When it comes to Black fathers being present in the home, mainstream media would like to paint a dismal picture filled with tales of skipped child support payments, baby daddy drama, perpetual incarceration, and general absentee-ism. Although many of us personally know these things to be untrue, sometimes it takes a “reputable” source such as the Centers for Disease Control and Prevention (CDC) to publish a study before everyone takes notice – and affirms what we knew all along.
In fact, the National Health Statistics Report focused on Fathers’ Involvement with Their Children: United States, 2006 – 2010 published by the CDC in December 2013 virtually shatters the myth of the absent Black father. For starters, when it comes to daily activities like playing, clothing, feeding, and bathing, Black fathers are statistically on par with or outperform their white and Latino counterparts.
Even those Black fathers living outside of the home are more likely to visit their children more frequently, contribute financially, and play a more active role inside their children’s life – even more than white or Latino fathers.
Again, no surprises here for us. But if you want to check out the CDC report, click here.
Now that we’ve established #BlackFatherhoodExcellence as the rule and not the exception, I’d like to introduce Gerald Mitchell and his wife, Oluwatope. At 33 and 32 years old respectively, they’ve become what we at 4cHC would like to define as #relationshipgoals – as they pursue professional excellence and raise their daughter in Raleigh, North Carolina. Gerald is an Associate Dean and Adjunct Professor at Fayetteville State University, and Oluwatope holds a PhD in Sociology, and is the Associate Head of Multicultural Strategy within a consulting firm. They’ve been married for 8 years, and are proud mom and dad to their 2-month old daughter, Sophia.
We had the opportunity to chat with Gerald and Oluwatope – as they generously opened up and shared their experience about Black fatherhood and the Black family, and what it means to be raising a beautiful Black baby girl in this season of #BlackGirlMagic.
What was your first reaction when you found out you would be having a baby girl?
G: As a father, I was very happy to have a kid, but with a girl I was actually a little scared. I was scared because I know men. When you have a daughter, you just, you know, think about all the stuff you’ve seen and heard as a guy – and it makes you nervous. It’s those thoughts mixed with the idea of a sweet little girl…girls are so precious, and men can be so stupid.
O: That’s one of the reasons I married him…Gerald is always the man in the room saying men need to stand up and do better in honoring women. I knew he was gonna be a bomb ass father.
What has been your greatest joy as a father?
G: Everything! It’s crazy – yesterday, it was that I put my finger out while talking to her, and she grabbed it. Last week, it was giggle conversations. It’s every little thing, all the time. I’m super happy because like everybody else, I think my baby is a genius. And – I can tell that she feels safe when I hold her. That’s comforting. It makes me feel good.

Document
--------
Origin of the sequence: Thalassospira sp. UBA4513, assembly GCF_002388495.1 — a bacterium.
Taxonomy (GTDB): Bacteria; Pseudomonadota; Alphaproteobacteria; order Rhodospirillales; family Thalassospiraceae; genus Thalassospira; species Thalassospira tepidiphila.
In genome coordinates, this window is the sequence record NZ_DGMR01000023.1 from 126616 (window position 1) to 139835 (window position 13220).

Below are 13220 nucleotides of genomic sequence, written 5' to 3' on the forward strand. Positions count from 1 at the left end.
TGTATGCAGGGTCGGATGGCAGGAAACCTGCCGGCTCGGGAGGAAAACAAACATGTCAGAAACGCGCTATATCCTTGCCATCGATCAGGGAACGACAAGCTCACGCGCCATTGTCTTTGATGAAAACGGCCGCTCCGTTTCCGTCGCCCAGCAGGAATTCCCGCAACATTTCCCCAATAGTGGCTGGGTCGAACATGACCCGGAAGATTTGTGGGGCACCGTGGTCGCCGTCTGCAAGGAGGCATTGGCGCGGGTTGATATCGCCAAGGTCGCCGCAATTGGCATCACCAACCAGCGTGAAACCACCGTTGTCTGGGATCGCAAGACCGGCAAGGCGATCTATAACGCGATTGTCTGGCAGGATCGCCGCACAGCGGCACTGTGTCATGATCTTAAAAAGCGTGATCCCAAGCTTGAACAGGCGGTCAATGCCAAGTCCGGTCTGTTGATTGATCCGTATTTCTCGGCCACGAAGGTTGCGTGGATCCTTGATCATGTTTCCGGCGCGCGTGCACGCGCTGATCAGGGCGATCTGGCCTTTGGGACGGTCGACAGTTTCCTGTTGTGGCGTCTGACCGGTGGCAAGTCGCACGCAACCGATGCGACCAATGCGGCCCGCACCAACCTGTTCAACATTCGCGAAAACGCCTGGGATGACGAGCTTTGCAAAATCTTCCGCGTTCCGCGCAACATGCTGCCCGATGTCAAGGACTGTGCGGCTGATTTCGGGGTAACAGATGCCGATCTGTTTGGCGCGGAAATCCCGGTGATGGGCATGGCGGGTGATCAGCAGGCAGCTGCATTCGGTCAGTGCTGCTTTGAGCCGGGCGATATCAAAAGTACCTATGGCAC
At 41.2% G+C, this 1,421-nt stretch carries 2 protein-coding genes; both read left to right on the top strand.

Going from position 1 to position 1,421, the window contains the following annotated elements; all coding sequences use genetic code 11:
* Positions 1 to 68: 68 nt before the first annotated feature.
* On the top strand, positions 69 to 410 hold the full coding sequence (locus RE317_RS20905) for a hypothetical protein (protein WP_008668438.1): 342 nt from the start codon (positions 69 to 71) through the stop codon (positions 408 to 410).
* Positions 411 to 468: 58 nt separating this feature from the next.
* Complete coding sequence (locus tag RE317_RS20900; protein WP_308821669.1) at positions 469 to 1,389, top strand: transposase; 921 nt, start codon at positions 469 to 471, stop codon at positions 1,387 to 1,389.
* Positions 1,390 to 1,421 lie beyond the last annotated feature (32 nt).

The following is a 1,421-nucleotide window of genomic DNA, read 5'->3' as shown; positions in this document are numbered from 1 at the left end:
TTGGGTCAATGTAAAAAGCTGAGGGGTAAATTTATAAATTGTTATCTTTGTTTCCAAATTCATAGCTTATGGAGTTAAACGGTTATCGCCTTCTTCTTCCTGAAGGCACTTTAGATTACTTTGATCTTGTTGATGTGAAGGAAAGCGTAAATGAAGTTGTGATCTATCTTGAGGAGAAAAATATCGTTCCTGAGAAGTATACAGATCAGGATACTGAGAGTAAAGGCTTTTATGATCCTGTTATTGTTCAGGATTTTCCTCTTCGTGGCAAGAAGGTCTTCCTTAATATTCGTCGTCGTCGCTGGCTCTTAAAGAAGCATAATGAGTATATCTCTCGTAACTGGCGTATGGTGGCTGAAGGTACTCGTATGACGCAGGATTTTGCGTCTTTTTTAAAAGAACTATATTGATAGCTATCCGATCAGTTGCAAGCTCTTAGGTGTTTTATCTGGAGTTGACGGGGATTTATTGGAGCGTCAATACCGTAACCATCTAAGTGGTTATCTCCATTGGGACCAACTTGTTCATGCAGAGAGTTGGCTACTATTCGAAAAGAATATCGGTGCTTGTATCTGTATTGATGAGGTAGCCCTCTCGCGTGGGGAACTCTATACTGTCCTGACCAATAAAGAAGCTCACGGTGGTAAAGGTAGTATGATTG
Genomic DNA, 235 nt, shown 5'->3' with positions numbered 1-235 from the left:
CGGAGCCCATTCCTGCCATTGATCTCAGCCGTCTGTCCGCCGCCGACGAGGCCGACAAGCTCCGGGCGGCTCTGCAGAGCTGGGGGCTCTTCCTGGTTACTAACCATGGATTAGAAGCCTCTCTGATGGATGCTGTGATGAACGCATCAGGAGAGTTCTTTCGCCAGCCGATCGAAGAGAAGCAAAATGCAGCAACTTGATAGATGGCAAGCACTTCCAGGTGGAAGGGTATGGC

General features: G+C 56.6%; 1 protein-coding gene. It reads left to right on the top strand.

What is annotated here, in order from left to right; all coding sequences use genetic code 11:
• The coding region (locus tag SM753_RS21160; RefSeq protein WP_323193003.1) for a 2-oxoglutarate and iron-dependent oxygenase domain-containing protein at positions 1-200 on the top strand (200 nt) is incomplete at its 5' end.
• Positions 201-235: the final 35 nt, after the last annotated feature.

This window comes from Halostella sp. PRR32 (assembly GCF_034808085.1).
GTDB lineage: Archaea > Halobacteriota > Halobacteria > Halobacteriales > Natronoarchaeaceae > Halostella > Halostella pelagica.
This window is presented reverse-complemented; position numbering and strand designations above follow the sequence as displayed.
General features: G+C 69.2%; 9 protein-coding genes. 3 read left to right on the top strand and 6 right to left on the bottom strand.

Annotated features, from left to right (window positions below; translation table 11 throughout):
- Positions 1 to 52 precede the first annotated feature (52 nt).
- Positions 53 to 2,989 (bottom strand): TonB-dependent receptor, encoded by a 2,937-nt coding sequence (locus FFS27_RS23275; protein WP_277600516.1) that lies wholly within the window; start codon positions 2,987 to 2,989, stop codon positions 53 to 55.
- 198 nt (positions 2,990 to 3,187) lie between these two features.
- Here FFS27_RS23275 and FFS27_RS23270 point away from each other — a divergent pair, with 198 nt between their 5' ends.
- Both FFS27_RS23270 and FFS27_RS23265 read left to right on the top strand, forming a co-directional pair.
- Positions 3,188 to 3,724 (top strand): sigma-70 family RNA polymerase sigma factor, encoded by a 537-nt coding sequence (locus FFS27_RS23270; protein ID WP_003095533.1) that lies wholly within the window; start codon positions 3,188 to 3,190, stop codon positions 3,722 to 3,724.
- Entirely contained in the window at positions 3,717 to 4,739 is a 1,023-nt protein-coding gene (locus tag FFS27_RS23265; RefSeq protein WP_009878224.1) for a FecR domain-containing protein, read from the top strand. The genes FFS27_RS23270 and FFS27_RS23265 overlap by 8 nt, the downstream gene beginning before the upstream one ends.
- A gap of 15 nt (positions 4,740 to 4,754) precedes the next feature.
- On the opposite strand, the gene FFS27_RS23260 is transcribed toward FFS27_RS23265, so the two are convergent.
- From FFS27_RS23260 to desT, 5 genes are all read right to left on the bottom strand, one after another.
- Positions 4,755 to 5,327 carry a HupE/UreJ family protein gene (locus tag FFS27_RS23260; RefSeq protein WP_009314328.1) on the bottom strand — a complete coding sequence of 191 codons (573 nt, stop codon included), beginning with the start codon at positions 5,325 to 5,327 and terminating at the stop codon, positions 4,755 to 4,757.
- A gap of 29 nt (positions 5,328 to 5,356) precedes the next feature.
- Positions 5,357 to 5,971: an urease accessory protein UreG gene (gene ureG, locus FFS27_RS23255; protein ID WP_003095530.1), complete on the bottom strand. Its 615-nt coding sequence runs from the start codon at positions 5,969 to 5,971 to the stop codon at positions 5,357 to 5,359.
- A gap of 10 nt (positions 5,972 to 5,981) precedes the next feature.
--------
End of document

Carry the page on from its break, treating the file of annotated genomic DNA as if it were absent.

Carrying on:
What has been one of the hardest moments of being a father?
G: Sophia is going to be a lot like Tope, which is a wonderful, beautiful thing. But being a man raising a daughter today…sometimes it feels like a white person talking to a Black person about being Black. I want my daughter to understand that she needs to be strong, because people will want to take advantage of her. It’s hard for me to wrap my head around, as a man, that I want her to be comfortable and happy as a woman, and feel good in her identity.
I have thoughts about her husband, her boyfriends, going off to college – if I’d prepared her enough to be on her own. There’s this huge flood of protective stuff that comes in… I bought a karate book to learn how to fight! (laughs)
I have all these fears, and then after 40 hours of labor, she comes out. And I melt every single time I look at her – she’s the perfect little girl. My little angel baby.
You feel like a crazy person – because you go through so many emotions.
What does it mean to be a Black father in 2016?
G: It’s like I have to be a father and a sociologist at the same time. I have to be all the things that make a great father, and then I have to help her digest Blackness and all of the stuff that’s happening. In some ways, she will have an easier time navigating because she’ll be a smart Black girl – and I love that. Less people will fear her.
What lessons about beauty and image are you teaching your daughter? How do you reinforce them?
G: I dread the day that I have to explain to Sophia that somebody has an issue with her because she’s Black. Inevitably, somebody will say something about her complexion. I remember back in the day as a young boy, I liked girls like Gabrielle Union and Kelly Rowland – but my friends used to say they were “too dark”. I have to be prepared to say something as a man – that as a chocolate baby, she is beautiful. But then again, her beauty is only one part of her. She has to have a beautiful spirit, personality, and brain.